Vanderkam goes on to let parents know they can platoon during home instruction.

“Third, homeschooling parents can share the load — [t]wo parents can divvy up subjects and instructional time,” she added. “Many hire tutors for individual subjects. Carrie Beam, an engineer who works in an office Monday through Thursday, told me that her daughter goes to tutoring for a few hours per day. On Fridays, Beam teaches math to her daughter and several other homeschooling students. Many homeschooling families belong to such co-ops or programs that provide group learning or specialized instruction at least one day a week.”

Home school plus

The stigma of homeschoolers being stuck at home all day behind a stack of books at the kitchen table is also dismantled when what really takes place during home education is examined — especially when looking at home learners who are engaged in co-ops and other homeschool programs. Athletic activities, college classes and trading teaching time with nearby friends are also commonplace. These are all academic endeavors that afford parents time to keep their careers going.

Author Pamela Price reminds parents that homeschooling doesn’t have to take place between regular business hours during the work week — pointing out that there are 168 hours to work with every week that can be moved around.

"Their school day and your work day do not have to mirror each other exactly," asserted Price, who wrote How to Work and Homeschool.

Vanderkam provides an example of what shifting a work and homeschool schedule around can look like.

“A nurse might work Monday, Thursday, and Saturday from 7:00 a.m. to 7:00 p.m.,” she  ventures. “She homeschools on Tuesday, Wednesday and Friday. If the kids go to a homeschool co-op on Thursday, that leaves just one weekday for coverage. Maybe her partner can take that day, or she hires a sitter. Just because the majority of society does something does not mean it’s the optimal way for you.”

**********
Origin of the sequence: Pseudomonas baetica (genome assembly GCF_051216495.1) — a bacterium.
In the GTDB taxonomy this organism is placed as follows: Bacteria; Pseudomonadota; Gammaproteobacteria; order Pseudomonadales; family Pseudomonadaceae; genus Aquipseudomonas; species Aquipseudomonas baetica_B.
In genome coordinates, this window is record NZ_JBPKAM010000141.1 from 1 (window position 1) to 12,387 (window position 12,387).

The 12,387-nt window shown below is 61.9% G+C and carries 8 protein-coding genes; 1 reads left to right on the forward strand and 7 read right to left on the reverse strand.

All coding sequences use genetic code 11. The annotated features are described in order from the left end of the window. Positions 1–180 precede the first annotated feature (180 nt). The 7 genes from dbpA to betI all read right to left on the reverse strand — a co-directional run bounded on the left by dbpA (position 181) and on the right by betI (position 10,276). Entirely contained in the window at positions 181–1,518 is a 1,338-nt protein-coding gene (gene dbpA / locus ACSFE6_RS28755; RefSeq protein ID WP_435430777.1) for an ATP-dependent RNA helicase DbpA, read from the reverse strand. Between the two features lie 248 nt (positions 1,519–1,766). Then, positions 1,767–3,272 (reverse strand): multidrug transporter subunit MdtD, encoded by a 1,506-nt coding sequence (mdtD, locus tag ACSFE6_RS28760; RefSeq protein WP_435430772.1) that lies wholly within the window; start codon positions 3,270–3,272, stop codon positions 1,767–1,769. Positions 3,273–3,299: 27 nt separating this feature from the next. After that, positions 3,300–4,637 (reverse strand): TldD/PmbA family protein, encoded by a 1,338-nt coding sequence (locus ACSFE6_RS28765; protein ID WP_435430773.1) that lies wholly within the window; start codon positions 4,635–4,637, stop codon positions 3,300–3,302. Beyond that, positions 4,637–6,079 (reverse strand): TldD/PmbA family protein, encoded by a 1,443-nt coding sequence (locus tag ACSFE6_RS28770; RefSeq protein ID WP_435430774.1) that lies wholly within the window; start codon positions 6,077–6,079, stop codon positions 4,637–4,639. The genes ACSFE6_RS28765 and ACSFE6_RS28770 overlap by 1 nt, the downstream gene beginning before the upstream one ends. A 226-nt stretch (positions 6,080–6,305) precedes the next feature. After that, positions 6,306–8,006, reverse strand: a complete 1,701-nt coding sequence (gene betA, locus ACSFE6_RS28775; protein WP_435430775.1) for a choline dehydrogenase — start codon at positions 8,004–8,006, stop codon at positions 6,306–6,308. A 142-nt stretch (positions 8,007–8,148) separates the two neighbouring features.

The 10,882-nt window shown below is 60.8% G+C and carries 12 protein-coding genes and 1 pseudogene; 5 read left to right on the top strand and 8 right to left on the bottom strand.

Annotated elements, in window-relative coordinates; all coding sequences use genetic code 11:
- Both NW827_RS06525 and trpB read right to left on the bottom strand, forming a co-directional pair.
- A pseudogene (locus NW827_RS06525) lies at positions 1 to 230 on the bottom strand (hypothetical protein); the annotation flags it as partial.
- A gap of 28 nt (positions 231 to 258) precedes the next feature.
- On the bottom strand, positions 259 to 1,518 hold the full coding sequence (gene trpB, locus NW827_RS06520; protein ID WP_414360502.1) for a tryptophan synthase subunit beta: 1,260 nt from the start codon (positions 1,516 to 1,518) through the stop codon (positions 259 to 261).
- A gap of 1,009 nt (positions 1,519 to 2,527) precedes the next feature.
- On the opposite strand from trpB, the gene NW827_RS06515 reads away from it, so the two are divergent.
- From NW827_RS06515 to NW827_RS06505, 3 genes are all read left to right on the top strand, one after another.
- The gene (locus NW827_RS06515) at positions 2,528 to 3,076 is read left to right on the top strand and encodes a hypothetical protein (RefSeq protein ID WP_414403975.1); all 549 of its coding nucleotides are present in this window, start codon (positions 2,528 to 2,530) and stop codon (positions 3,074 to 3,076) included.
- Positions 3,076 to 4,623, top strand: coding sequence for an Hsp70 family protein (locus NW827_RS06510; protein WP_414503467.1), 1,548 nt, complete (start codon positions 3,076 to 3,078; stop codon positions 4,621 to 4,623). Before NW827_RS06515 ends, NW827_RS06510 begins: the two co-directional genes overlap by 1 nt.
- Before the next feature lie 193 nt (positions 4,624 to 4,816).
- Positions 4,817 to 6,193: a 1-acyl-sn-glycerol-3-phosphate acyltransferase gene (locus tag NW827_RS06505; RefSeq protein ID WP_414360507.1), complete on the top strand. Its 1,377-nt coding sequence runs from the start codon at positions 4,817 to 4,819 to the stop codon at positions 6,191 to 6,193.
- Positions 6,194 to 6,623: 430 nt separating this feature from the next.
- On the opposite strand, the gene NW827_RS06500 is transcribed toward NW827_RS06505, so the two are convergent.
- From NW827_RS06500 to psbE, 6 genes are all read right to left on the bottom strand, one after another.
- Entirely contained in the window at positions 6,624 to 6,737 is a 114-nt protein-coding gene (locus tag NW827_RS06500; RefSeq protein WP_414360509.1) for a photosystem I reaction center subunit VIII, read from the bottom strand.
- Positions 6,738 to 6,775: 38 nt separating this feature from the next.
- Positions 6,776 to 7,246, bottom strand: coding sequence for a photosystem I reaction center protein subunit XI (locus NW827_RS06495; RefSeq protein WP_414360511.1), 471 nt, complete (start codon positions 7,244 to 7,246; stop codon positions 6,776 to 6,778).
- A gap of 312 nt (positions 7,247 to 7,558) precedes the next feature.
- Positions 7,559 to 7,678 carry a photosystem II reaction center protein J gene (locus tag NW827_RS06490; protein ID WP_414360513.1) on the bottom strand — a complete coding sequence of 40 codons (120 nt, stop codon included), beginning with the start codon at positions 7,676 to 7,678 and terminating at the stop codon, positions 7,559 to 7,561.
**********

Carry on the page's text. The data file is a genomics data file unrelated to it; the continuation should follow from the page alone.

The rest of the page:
A real example was also given of mom working from home in teacher professional development who also teaches her seven-year-old son through an online learning program. She hires a baby sitter from 8:00 a.m. to 6:00 p.m. — to whom she gives detailed instructions — when she travels twice a month while her husband is at work.

"The people who are coming in are mostly graduate students or college students, and they have no issue with it," says homeschooling mom Tera Gall about her clients’ reaction to her dual role. "They’ve all taken some sort of class online."

Gillespie says that after many of the parents she knows have come to understand that they can move the variables around when putting together a homeschool schedule for their children, they are more than eager to give it a try.

"They are passionate about giving their kids a great education, but they also have their own interests and passions outside of school," the career homeschooling mom shared.